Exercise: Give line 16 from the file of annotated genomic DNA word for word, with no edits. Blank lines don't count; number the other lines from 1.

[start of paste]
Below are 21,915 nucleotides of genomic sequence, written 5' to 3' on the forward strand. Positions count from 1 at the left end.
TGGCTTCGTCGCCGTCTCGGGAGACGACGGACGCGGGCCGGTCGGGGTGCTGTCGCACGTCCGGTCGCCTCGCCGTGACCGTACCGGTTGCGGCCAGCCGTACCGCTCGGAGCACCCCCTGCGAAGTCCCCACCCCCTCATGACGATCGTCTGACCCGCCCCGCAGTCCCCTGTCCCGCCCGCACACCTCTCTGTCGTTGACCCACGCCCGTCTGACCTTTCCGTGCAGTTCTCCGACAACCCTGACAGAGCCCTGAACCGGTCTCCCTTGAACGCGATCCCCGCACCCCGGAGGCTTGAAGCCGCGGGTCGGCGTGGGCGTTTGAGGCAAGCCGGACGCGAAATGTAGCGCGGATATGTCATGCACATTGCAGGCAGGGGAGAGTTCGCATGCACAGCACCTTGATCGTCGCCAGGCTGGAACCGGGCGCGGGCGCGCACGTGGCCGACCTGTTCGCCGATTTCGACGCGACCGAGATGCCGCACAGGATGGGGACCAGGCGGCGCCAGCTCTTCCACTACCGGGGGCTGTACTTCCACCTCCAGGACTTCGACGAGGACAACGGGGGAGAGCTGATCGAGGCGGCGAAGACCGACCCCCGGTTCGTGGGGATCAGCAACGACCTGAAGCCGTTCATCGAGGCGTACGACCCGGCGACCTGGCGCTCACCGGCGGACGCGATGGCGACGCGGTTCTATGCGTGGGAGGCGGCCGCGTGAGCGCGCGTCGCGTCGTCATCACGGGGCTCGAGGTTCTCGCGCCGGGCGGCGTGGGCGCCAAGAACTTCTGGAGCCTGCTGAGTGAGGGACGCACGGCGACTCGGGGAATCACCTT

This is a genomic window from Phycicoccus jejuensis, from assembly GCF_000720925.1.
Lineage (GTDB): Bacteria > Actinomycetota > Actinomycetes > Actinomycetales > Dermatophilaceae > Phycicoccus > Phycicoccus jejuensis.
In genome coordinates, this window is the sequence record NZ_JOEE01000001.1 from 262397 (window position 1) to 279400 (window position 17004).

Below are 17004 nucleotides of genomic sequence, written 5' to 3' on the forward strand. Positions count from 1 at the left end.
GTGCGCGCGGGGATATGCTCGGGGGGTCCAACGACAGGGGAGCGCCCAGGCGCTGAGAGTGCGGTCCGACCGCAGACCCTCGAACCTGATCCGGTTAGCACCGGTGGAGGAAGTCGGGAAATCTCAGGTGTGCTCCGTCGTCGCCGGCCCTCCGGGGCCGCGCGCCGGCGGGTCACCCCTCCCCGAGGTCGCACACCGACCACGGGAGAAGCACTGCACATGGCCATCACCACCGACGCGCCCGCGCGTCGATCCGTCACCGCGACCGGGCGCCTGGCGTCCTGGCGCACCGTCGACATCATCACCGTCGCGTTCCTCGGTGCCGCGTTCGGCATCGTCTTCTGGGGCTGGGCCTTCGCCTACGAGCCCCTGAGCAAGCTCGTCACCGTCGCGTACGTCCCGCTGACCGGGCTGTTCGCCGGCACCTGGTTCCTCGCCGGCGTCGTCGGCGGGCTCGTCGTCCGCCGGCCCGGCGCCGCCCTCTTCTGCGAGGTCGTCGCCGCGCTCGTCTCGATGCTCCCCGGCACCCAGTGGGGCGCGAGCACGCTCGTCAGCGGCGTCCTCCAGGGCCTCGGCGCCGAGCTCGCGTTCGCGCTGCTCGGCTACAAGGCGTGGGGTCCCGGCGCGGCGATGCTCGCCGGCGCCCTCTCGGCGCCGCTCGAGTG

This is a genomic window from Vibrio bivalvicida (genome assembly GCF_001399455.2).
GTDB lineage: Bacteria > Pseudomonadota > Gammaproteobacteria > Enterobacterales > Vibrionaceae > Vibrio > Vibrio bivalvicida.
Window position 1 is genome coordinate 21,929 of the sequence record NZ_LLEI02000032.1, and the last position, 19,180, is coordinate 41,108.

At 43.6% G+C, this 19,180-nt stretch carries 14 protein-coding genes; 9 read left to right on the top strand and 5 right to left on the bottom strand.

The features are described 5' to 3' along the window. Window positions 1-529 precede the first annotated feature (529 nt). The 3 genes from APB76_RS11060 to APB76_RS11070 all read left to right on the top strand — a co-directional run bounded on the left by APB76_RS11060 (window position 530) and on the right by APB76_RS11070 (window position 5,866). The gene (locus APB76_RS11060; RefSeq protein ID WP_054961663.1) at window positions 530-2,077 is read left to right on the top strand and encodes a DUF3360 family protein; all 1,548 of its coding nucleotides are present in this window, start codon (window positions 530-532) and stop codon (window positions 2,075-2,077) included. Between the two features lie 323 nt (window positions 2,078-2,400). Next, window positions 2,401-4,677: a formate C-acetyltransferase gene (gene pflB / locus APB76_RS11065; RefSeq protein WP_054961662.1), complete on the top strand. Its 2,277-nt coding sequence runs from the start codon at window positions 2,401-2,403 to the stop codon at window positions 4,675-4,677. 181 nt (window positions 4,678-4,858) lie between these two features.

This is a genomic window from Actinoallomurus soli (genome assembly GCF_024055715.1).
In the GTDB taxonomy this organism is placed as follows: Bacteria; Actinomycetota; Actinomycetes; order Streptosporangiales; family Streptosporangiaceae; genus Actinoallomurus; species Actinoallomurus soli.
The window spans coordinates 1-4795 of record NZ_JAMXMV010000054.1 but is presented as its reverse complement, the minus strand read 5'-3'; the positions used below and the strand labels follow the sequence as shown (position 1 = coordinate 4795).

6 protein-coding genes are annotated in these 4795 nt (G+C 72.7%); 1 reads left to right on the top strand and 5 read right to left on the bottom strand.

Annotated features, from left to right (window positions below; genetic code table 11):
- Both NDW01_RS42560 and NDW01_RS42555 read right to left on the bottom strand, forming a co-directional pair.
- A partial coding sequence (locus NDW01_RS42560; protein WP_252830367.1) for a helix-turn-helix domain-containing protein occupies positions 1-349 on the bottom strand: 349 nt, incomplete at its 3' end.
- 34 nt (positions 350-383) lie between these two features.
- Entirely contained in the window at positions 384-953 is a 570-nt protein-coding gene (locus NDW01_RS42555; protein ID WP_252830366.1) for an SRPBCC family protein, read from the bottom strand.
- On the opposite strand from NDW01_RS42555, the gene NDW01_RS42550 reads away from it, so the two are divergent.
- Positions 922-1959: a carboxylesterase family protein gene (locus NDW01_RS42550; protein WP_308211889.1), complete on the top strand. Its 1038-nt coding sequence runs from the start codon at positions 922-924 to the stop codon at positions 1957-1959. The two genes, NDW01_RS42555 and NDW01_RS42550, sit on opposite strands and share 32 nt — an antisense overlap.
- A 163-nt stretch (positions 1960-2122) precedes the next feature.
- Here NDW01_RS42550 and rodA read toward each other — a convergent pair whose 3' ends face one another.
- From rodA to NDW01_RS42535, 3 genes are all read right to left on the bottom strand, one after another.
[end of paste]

6 protein-coding genes are annotated in these 4795 nt (G+C 72.7%); 1 reads left to right on the top strand and 5 read right to left on the bottom strand.